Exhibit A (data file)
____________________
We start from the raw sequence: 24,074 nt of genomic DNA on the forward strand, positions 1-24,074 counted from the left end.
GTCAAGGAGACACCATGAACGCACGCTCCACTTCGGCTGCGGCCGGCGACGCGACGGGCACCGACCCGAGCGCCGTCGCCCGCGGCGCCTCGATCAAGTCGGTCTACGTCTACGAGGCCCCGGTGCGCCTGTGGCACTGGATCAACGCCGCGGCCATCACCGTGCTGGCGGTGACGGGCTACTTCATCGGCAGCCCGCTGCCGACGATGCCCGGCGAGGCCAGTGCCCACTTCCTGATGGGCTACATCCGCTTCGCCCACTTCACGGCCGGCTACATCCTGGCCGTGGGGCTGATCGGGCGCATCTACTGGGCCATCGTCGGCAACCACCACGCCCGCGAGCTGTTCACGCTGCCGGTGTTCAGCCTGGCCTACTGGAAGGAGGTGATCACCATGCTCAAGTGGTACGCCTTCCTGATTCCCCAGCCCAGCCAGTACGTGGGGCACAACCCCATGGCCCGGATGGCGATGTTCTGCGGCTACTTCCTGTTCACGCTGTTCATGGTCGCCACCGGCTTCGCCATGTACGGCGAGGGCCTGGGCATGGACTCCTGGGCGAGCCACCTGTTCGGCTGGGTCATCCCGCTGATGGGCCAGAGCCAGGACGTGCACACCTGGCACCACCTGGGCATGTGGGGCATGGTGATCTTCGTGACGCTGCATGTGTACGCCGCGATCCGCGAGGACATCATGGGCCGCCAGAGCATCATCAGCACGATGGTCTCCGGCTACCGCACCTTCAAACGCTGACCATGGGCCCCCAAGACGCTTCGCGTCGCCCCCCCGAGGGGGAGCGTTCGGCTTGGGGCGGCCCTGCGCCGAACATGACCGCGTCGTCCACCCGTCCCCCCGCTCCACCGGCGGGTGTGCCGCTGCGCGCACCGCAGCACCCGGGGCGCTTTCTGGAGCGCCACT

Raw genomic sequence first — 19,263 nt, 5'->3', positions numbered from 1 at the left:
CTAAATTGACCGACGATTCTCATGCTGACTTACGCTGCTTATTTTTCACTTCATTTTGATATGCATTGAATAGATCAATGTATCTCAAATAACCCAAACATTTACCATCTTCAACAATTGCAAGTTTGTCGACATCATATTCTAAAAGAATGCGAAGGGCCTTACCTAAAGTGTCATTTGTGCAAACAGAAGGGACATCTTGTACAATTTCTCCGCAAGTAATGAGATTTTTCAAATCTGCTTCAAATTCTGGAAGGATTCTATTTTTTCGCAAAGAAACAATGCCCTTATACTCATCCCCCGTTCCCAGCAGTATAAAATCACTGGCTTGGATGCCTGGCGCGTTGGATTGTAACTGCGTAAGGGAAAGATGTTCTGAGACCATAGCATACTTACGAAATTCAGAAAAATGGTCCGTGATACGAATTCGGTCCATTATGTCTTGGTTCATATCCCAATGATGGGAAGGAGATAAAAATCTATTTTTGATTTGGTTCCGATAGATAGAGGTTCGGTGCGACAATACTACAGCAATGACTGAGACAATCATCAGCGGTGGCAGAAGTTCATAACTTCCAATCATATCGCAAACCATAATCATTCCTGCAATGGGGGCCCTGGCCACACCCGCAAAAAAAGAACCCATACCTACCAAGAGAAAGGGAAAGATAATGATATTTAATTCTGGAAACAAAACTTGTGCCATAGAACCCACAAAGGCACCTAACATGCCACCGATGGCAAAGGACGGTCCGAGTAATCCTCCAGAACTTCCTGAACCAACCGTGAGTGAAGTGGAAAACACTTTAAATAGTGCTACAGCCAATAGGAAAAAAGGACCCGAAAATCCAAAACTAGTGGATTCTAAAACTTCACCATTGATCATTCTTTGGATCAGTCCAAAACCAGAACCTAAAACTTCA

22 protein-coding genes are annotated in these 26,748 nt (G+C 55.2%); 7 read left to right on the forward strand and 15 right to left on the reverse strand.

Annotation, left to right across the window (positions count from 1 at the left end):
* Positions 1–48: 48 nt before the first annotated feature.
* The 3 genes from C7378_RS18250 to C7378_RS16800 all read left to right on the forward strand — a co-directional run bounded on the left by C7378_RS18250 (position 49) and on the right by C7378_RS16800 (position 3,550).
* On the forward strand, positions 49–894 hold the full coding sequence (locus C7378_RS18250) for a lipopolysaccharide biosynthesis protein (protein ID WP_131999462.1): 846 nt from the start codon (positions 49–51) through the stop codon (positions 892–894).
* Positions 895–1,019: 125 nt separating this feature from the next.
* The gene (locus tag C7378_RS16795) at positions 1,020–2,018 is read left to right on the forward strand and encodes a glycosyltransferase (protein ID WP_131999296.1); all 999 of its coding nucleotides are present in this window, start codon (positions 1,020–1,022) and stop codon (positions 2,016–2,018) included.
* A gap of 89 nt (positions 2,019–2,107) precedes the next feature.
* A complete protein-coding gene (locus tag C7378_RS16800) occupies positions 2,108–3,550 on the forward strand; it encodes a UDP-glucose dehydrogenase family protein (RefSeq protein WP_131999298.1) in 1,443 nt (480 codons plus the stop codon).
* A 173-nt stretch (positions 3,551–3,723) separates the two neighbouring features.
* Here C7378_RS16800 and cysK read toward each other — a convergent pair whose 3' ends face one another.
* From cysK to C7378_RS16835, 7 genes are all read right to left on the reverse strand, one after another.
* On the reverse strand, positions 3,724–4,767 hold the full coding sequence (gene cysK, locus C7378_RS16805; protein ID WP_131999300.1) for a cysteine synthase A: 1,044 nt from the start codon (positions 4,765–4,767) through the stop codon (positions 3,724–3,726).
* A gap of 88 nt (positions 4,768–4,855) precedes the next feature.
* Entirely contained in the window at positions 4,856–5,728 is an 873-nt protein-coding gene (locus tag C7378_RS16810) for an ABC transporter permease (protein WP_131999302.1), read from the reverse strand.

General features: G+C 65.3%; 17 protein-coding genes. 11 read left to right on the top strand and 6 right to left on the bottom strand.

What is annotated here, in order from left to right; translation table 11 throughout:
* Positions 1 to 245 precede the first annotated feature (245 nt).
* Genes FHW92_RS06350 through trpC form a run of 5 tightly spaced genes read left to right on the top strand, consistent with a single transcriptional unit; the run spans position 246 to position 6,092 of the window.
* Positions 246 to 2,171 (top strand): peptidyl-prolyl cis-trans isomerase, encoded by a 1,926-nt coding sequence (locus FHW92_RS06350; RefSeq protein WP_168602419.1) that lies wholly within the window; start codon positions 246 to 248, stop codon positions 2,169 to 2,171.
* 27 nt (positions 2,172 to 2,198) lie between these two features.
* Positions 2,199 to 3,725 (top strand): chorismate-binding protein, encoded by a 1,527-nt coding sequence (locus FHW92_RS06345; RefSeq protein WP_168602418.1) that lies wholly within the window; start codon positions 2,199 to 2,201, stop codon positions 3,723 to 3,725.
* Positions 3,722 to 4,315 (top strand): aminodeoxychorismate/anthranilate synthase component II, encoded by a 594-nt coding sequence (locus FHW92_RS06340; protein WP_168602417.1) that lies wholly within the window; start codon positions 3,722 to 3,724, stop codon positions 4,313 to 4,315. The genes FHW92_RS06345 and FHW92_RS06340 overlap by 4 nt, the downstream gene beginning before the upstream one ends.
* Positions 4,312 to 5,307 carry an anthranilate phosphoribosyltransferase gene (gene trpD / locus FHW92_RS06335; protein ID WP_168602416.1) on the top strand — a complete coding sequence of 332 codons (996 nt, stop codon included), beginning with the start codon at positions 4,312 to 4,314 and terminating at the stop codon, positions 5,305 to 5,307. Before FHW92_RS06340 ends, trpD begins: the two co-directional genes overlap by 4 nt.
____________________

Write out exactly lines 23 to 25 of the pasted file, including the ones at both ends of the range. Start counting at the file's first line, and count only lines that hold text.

* Genes FHW92_RS06350 through trpC form a run of 5 tightly spaced genes read left to right on the top strand, consistent with a single transcriptional unit; the run spans position 246 to position 6,092 of the window.
* Positions 246 to 2,171 (top strand): peptidyl-prolyl cis-trans isomerase, encoded by a 1,926-nt coding sequence (locus FHW92_RS06350; RefSeq protein WP_168602419.1) that lies wholly within the window; start codon positions 246 to 248, stop codon positions 2,169 to 2,171.
* 27 nt (positions 2,172 to 2,198) lie between these two features.